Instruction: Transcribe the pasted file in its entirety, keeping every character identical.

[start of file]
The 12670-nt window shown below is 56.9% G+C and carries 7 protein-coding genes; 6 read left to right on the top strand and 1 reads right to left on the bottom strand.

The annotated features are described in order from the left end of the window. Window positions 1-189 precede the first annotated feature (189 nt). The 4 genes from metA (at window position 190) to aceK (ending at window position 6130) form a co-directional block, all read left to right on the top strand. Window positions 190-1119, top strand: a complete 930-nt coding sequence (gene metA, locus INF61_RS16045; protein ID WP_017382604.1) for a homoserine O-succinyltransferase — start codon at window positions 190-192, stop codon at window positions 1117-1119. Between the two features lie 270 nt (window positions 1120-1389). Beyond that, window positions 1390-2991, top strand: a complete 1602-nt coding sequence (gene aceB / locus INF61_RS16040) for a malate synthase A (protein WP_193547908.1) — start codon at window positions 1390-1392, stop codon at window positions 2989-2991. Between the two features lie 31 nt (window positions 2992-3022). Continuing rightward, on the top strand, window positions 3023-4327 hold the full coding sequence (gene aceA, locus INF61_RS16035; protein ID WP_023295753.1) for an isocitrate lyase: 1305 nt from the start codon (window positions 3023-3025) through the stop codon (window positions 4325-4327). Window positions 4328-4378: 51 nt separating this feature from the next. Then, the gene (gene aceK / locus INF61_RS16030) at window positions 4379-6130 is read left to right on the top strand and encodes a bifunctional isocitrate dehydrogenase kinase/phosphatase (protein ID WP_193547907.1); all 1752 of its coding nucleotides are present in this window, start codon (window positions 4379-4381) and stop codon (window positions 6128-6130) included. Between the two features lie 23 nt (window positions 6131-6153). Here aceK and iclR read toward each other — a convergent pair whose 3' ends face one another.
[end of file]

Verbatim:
The 12670-nt window shown below is 56.9% G+C and carries 7 protein-coding genes; 6 read left to right on the top strand and 1 reads right to left on the bottom strand.

The annotated features are described in order from the left end of the window. Window positions 1-189 precede the first annotated feature (189 nt). The 4 genes from metA (at window position 190) to aceK (ending at window position 6130) form a co-directional block, all read left to right on the top strand. Window positions 190-1119, top strand: a complete 930-nt coding sequence (gene metA, locus INF61_RS16045; protein ID WP_017382604.1) for a homoserine O-succinyltransferase — start codon at window positions 190-192, stop codon at window positions 1117-1119. Between the two features lie 270 nt (window positions 1120-1389). Beyond that, window positions 1390-2991, top strand: a complete 1602-nt coding sequence (gene aceB / locus INF61_RS16040) for a malate synthase A (protein WP_193547908.1) — start codon at window positions 1390-1392, stop codon at window positions 2989-2991. Between the two features lie 31 nt (window positions 2992-3022). Continuing rightward, on the top strand, window positions 3023-4327 hold the full coding sequence (gene aceA, locus INF61_RS16035; protein ID WP_023295753.1) for an isocitrate lyase: 1305 nt from the start codon (window positions 3023-3025) through the stop codon (window positions 4325-4327). Window positions 4328-4378: 51 nt separating this feature from the next. Then, the gene (gene aceK / locus INF61_RS16030) at window positions 4379-6130 is read left to right on the top strand and encodes a bifunctional isocitrate dehydrogenase kinase/phosphatase (protein ID WP_193547907.1); all 1752 of its coding nucleotides are present in this window, start codon (window positions 4379-4381) and stop codon (window positions 6128-6130) included. Between the two features lie 23 nt (window positions 6131-6153). Here aceK and iclR read toward each other — a convergent pair whose 3' ends face one another.